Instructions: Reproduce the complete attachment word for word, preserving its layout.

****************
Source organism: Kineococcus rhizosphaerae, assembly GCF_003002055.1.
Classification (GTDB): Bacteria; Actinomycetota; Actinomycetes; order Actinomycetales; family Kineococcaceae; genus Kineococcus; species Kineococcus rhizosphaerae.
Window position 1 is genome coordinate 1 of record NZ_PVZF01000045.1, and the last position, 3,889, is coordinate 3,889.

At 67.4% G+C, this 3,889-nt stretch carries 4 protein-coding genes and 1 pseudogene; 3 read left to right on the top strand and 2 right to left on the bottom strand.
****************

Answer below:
Source organism: Kineococcus rhizosphaerae, assembly GCF_003002055.1.
Classification (GTDB): Bacteria; Actinomycetota; Actinomycetes; order Actinomycetales; family Kineococcaceae; genus Kineococcus; species Kineococcus rhizosphaerae.
Window position 1 is genome coordinate 1 of record NZ_PVZF01000045.1, and the last position, 3,889, is coordinate 3,889.

At 67.4% G+C, this 3,889-nt stretch carries 4 protein-coding genes and 1 pseudogene; 3 read left to right on the top strand and 2 right to left on the bottom strand.